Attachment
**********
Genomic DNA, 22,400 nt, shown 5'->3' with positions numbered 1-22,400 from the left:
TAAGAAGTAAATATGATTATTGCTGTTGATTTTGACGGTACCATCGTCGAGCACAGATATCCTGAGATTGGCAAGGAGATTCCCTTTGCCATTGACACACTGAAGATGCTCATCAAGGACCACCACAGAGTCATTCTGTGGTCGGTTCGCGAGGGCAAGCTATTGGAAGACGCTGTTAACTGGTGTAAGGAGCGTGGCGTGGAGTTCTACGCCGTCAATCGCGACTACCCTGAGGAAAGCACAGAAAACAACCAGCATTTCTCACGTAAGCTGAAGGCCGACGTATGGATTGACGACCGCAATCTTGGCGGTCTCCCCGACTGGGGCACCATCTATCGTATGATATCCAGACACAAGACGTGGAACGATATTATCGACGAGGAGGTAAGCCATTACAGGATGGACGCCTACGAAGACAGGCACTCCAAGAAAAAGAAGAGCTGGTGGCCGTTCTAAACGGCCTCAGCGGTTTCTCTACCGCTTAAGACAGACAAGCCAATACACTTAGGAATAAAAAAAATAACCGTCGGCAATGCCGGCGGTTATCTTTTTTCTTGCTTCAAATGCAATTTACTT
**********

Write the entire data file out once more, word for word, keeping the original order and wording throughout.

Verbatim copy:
Genomic DNA, 22,400 nt, shown 5'->3' with positions numbered 1-22,400 from the left:
TAAGAAGTAAATATGATTATTGCTGTTGATTTTGACGGTACCATCGTCGAGCACAGATATCCTGAGATTGGCAAGGAGATTCCCTTTGCCATTGACACACTGAAGATGCTCATCAAGGACCACCACAGAGTCATTCTGTGGTCGGTTCGCGAGGGCAAGCTATTGGAAGACGCTGTTAACTGGTGTAAGGAGCGTGGCGTGGAGTTCTACGCCGTCAATCGCGACTACCCTGAGGAAAGCACAGAAAACAACCAGCATTTCTCACGTAAGCTGAAGGCCGACGTATGGATTGACGACCGCAATCTTGGCGGTCTCCCCGACTGGGGCACCATCTATCGTATGATATCCAGACACAAGACGTGGAACGATATTATCGACGAGGAGGTAAGCCATTACAGGATGGACGCCTACGAAGACAGGCACTCCAAGAAAAAGAAGAGCTGGTGGCCGTTCTAAACGGCCTCAGCGGTTTCTCTACCGCTTAAGACAGACAAGCCAATACACTTAGGAATAAAAAAAATAACCGTCGGCAATGCCGGCGGTTATCTTTTTTCTTGCTTCAAATGCAATTTACTT